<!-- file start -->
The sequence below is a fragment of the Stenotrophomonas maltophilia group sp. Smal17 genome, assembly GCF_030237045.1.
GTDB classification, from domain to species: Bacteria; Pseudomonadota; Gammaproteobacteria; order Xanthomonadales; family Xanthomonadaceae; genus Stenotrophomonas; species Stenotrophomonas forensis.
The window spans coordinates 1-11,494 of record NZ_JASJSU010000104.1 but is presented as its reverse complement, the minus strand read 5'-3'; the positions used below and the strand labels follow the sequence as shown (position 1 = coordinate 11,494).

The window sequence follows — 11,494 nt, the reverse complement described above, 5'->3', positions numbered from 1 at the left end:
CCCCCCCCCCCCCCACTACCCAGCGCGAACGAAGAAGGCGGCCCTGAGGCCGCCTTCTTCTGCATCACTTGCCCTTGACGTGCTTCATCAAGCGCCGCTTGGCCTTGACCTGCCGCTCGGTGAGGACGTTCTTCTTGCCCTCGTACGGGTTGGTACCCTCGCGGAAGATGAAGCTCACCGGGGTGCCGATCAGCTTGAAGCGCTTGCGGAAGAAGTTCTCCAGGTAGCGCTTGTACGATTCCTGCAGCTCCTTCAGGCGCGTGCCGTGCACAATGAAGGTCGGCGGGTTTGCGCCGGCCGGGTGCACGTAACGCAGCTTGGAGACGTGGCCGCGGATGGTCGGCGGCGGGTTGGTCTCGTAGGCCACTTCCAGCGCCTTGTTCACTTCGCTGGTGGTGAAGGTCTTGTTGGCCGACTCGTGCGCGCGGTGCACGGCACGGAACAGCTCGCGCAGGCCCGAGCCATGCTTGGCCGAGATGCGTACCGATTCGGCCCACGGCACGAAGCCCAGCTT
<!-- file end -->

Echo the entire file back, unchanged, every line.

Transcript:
The sequence below is a fragment of the Stenotrophomonas maltophilia group sp. Smal17 genome, assembly GCF_030237045.1.
GTDB classification, from domain to species: Bacteria; Pseudomonadota; Gammaproteobacteria; order Xanthomonadales; family Xanthomonadaceae; genus Stenotrophomonas; species Stenotrophomonas forensis.
The window spans coordinates 1-11,494 of record NZ_JASJSU010000104.1 but is presented as its reverse complement, the minus strand read 5'-3'; the positions used below and the strand labels follow the sequence as shown (position 1 = coordinate 11,494).

The window sequence follows — 11,494 nt, the reverse complement described above, 5'->3', positions numbered from 1 at the left end:
CCCCCCCCCCCCCCACTACCCAGCGCGAACGAAGAAGGCGGCCCTGAGGCCGCCTTCTTCTGCATCACTTGCCCTTGACGTGCTTCATCAAGCGCCGCTTGGCCTTGACCTGCCGCTCGGTGAGGACGTTCTTCTTGCCCTCGTACGGGTTGGTACCCTCGCGGAAGATGAAGCTCACCGGGGTGCCGATCAGCTTGAAGCGCTTGCGGAAGAAGTTCTCCAGGTAGCGCTTGTACGATTCCTGCAGCTCCTTCAGGCGCGTGCCGTGCACAATGAAGGTCGGCGGGTTTGCGCCGGCCGGGTGCACGTAACGCAGCTTGGAGACGTGGCCGCGGATGGTCGGCGGCGGGTTGGTCTCGTAGGCCACTTCCAGCGCCTTGTTCACTTCGCTGGTGGTGAAGGTCTTGTTGGCCGACTCGTGCGCGCGGTGCACGGCACGGAACAGCTCGCGCAGGCCCGAGCCATGCTTGGCCGAGATGCGTACCGATTCGGCCCACGGCACGAAGCCCAGCTT